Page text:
When we get to the end of Paul’s letter to the Philippians, we discover the reason for the letter: Two Christian women, Euodia and Syntyche, are at one another’s throats.
They aren’t just any women. They have been partners with Paul in his ministry and their names are written in the “book of life.” But their tiff has divided them from one another and, in taking sides, it has divided the congregation and stolen the joy and peace that ought to be characteristic of the family of God. The work of the church is not to take sides, but to effect peace.
How can we be this kind of people?
In every chapter, Paul reveals that it can only come about by the work of God. God is the one working in us until His work is complete on the day of Jesus (1:6), working in us to will and act according to His good purpose (2:13), transforming our lowly bodies (3:21), and guarding our hearts and minds (4:7). When we yield our will to God, our lives can be changed. As long as we are determined to follow our own will, the lives remain the same.
As chapter 1 ended, Paul urged the Philippian Christians to conduct themselves in a manner worthy of Christ. He does not, however, leave us to figure out what that means on our own.
In chapter 2, Paul spells it out explicitly: Jesus gave himself for us. Though Jesus was God, being God for him was not something to be selfishly held onto. Instead, he divested himself of his status and took on that of a human – and a slave at that.
The incarnation of God in Jesus is the most significant and unique teaching of Christianity. For the benefit of mankind, God became a man. If God would do that for us, what should we not be willing to sacrifice for the good of one another? Paul followed in the footsteps of Jesus being “poured out like a drink offering.” Likewise, Timothy put the welfare of others above his own and Epaphroditus nearly lost his life in service to Paul in behalf of the Philippian church. This is the heart of Paul’s message. No difference should separate the people of God for whom God sacrificed everything and everyone who follows the example of God will willingly yield up the same sacrificial life.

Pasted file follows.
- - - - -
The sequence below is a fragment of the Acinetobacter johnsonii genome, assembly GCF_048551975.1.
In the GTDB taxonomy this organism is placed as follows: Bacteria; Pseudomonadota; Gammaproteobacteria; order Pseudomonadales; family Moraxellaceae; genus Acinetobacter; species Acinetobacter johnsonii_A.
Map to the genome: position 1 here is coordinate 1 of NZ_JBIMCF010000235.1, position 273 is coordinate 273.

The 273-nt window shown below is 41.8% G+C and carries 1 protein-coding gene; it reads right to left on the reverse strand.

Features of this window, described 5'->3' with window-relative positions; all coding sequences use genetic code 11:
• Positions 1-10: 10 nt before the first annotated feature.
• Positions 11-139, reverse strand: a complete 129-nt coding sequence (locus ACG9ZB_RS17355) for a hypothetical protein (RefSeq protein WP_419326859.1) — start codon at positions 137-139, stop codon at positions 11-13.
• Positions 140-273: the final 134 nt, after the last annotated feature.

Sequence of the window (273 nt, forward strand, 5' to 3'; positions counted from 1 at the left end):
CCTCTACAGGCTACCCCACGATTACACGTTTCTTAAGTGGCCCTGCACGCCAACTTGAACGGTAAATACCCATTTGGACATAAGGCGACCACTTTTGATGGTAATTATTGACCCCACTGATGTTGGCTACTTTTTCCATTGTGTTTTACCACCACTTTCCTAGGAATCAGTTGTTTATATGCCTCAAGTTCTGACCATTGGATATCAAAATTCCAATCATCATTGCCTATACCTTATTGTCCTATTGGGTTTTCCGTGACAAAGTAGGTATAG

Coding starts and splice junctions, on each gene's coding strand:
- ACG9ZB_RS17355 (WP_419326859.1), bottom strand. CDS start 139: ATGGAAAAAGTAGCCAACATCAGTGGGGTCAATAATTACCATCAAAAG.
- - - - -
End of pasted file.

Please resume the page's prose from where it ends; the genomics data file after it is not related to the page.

What does it mean to be a Christian?
Perhaps no congregation was closer to the heart of Paul than the one in Philippi, but in the end, it was just a church, like our own, made up of fallible and temptable people. They were Christians to be sure, but like us all, subject to the desires that plague humanity.
In a tightly packed statement so important that Paul makes it twice in four verses in Philippians chapter three, Paul reminds his readers what they are supposed to be about.
They are to be about knowing Christ. This is more than just knowing about Christ. It is a discipleship that is so knowledgeable about Jesus that his life is seen in their lives wonderfully magnified (or, in Paul’s words, “exalted” – 2:20).
They are to know the power of Christ’s resurrection, a knowledge that reveals itself in a life as changed as Jesus’ own when he was resurrected; the kind of power that changed Saul the persecutor into Paul the proclaimer of Christ.
They are to fellowship in Christ’s sufferings. As Jesus put the needs of others above Himself, and suffered for it, we are to do the same.
They are to become like him in death. We see in Jesus’ death his faith – an unflagging trust in the plan, purpose and will of God. We see his hope. The writer of Hebrews calls it the “joy that was set before him” (12:2). His hope was beyond anything in this life, focused on the company of God in heaven.
And we see in Jesus’ death his love: love for the heavenly father, and love for mankind. To be a Christian is to exhibit this kind of love in our lives too.
Why do this? That we might “gain Christ” and “attain to the resurrection from the dead.”